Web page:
When looking for a babysitter it is a good idea to start by asking for recommendations. Asking friends, family, coworkers, parenting groups, or from local churches are all good places to start. Ask about the recommended person’s gender, age, and experience. Also, it’s good to know how the recommending friend knows the babysitter, how long they’ve known them, and how long they’ve worked with them. If you are interested in learning more about the babysitter, contact them and set up a time you can meet with them.
Another way to look for a babysitter is to hire a babysitter through a daycare organization. This may be an easier way because they have background checks and have been through CPR and/or First Aid training. Also, if this an organization you use regularly, such as a church nursery or preschool, your child may already know the person.
If you are unable to find a sitter from personal recommendations, like above, then check out websites like care.com and sittercity.com. When looking for a babysitter in your area, the website will provide you with a portfolio of the person. If interested, you can contact them for more information.
Meeting potential babysitters is important. For interview questions, check out last week’s article, “Babysitter Interview: Questions Every Parent Should Ask.” After the interview, have the potential babysitter meet your child. You can stay and watch their interactions from a distance, or leave them for an hour while you run a quick errand. Afterwards, if your child is old enough to talk, ask them what they did and if they liked the potential babysitter.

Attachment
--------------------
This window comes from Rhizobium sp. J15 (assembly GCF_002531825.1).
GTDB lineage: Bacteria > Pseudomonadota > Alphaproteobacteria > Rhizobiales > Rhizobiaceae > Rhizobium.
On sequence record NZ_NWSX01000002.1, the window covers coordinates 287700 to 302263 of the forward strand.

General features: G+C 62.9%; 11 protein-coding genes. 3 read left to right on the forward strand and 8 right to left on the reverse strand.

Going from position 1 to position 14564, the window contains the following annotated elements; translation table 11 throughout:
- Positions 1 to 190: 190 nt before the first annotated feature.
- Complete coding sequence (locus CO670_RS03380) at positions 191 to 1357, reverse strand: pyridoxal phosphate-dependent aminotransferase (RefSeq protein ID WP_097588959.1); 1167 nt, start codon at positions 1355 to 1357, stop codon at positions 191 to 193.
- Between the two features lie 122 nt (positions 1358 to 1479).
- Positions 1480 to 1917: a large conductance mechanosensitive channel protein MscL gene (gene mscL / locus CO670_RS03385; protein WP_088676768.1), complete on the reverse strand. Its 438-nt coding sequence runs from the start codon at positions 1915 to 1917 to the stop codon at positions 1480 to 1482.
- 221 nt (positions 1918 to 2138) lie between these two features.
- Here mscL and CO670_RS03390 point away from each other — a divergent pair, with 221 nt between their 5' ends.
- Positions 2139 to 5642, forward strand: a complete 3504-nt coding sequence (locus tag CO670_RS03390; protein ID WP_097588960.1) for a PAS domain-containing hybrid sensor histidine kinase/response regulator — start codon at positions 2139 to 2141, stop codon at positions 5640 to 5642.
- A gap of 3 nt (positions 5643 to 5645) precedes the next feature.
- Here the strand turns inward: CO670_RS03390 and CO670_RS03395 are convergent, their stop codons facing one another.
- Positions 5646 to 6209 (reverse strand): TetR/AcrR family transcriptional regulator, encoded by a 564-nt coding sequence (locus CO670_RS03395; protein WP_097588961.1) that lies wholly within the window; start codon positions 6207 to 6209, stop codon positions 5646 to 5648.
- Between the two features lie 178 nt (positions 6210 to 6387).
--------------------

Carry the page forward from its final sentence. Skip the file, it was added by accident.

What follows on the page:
The first time your new babysitter comes over, leave a list of contact numbers. These could range from the numbers for family and/or close friends to the contact information for your child’s doctor. Also, make sure to let the babysitter know where you’ll be, or what you’ll be doing, like shopping or in town for dinner. The first time your babysitter comes over at night go through the routine with them. Make sure to show them where pajamas are, what books are read at night, when potty times are, and any special rituals your child likes before going to bed. Inform the babysitter of anything they should know about your child before leaving. For example, if your child is scared of sharks, make sure your babysitter doesn’t watch a movie or show about sharks with your child. If you run into traffic, or something comes up, and you’ll be a little late, contact your babysitter to let them know.
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